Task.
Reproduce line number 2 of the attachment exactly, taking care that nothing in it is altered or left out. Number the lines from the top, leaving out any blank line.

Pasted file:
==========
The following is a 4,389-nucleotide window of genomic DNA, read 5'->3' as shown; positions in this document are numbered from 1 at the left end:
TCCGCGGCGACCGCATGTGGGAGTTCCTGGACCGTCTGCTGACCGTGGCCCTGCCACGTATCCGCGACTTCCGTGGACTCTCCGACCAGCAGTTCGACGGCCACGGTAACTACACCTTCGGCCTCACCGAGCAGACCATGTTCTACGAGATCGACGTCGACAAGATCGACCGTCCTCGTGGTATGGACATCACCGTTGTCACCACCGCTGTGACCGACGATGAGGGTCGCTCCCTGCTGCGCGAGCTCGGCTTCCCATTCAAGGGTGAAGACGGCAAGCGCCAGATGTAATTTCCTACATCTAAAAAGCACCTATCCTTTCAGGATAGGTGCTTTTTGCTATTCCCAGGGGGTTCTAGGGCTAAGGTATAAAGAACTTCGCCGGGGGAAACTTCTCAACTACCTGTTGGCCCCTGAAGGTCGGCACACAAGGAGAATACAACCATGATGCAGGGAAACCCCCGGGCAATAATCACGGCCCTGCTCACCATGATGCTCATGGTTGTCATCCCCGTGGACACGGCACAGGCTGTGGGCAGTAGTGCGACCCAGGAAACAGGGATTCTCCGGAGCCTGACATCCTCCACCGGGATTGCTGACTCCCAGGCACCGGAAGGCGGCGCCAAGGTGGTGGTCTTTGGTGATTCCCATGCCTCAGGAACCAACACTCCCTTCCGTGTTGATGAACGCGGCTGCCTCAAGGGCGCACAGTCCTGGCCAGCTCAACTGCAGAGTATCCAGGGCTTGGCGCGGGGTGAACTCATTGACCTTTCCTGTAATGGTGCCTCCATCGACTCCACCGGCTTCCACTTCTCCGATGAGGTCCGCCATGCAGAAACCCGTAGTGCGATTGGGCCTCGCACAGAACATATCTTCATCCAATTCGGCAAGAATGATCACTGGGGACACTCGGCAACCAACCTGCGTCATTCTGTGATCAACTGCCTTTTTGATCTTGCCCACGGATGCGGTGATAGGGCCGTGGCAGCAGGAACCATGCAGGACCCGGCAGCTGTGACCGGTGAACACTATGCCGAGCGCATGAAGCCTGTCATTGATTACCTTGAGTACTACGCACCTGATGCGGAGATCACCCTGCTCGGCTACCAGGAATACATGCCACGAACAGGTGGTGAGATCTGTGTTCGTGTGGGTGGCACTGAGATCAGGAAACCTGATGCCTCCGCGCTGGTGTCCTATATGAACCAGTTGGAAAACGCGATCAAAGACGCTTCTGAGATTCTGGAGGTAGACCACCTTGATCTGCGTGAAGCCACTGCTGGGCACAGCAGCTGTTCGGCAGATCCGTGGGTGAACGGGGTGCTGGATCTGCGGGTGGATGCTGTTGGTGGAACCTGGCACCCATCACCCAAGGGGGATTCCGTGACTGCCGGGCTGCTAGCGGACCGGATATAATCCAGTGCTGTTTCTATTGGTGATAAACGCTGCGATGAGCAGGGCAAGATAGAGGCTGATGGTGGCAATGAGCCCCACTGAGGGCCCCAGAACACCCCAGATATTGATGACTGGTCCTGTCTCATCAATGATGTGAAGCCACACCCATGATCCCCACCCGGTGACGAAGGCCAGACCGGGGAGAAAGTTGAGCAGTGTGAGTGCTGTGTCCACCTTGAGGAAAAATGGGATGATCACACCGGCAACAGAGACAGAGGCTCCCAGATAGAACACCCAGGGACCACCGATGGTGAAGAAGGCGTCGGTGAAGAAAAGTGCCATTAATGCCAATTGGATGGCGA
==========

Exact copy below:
TCCGCGGCGACCGCATGTGGGAGTTCCTGGACCGTCTGCTGACCGTGGCCCTGCCACGTATCCGCGACTTCCGTGGACTCTCCGACCAGCAGTTCGACGGCCACGGTAACTACACCTTCGGCCTCACCGAGCAGACCATGTTCTACGAGATCGACGTCGACAAGATCGACCGTCCTCGTGGTATGGACATCACCGTTGTCACCACCGCTGTGACCGACGATGAGGGTCGCTCCCTGCTGCGCGAGCTCGGCTTCCCATTCAAGGGTGAAGACGGCAAGCGCCAGATGTAATTTCCTACATCTAAAAAGCACCTATCCTTTCAGGATAGGTGCTTTTTGCTATTCCCAGGGGGTTCTAGGGCTAAGGTATAAAGAACTTCGCCGGGGGAAACTTCTCAACTACCTGTTGGCCCCTGAAGGTCGGCACACAAGGAGAATACAACCATGATGCAGGGAAACCCCCGGGCAATAATCACGGCCCTGCTCACCATGATGCTCATGGTTGTCATCCCCGTGGACACGGCACAGGCTGTGGGCAGTAGTGCGACCCAGGAAACAGGGATTCTCCGGAGCCTGACATCCTCCACCGGGATTGCTGACTCCCAGGCACCGGAAGGCGGCGCCAAGGTGGTGGTCTTTGGTGATTCCCATGCCTCAGGAACCAACACTCCCTTCCGTGTTGATGAACGCGGCTGCCTCAAGGGCGCACAGTCCTGGCCAGCTCAACTGCAGAGTATCCAGGGCTTGGCGCGGGGTGAACTCATTGACCTTTCCTGTAATGGTGCCTCCATCGACTCCACCGGCTTCCACTTCTCCGATGAGGTCCGCCATGCAGAAACCCGTAGTGCGATTGGGCCTCGCACAGAACATATCTTCATCCAATTCGGCAAGAATGATCACTGGGGACACTCGGCAACCAACCTGCGTCATTCTGTGATCAACTGCCTTTTTGATCTTGCCCACGGATGCGGTGATAGGGCCGTGGCAGCAGGAACCATGCAGGACCCGGCAGCTGTGACCGGTGAACACTATGCCGAGCGCATGAAGCCTGTCATTGATTACCTTGAGTACTACGCACCTGATGCGGAGATCACCCTGCTCGGCTACCAGGAATACATGCCACGAACAGGTGGTGAGATCTGTGTTCGTGTGGGTGGCACTGAGATCAGGAAACCTGATGCCTCCGCGCTGGTGTCCTATATGAACCAGTTGGAAAACGCGATCAAAGACGCTTCTGAGATTCTGGAGGTAGACCACCTTGATCTGCGTGAAGCCACTGCTGGGCACAGCAGCTGTTCGGCAGATCCGTGGGTGAACGGGGTGCTGGATCTGCGGGTGGATGCTGTTGGTGGAACCTGGCACCCATCACCCAAGGGGGATTCCGTGACTGCCGGGCTGCTAGCGGACCGGATATAATCCAGTGCTGTTTCTATTGGTGATAAACGCTGCGATGAGCAGGGCAAGATAGAGGCTGATGGTGGCAATGAGCCCCACTGAGGGCCCCAGAACACCCCAGATATTGATGACTGGTCCTGTCTCATCAATGATGTGAAGCCACACCCATGATCCCCACCCGGTGACGAAGGCCAGACCGGGGAGAAAGTTGAGCAGTGTGAGTGCTGTGTCCACCTTGAGGAAAAATGGGATGATCACACCGGCAACAGAGACAGAGGCTCCCAGATAGAACACCCAGGGACCACCGATGGTGAAGAAGGCGTCGGTGAAGAAAAGTGCCATTAATGCCAATTGGATGGCGA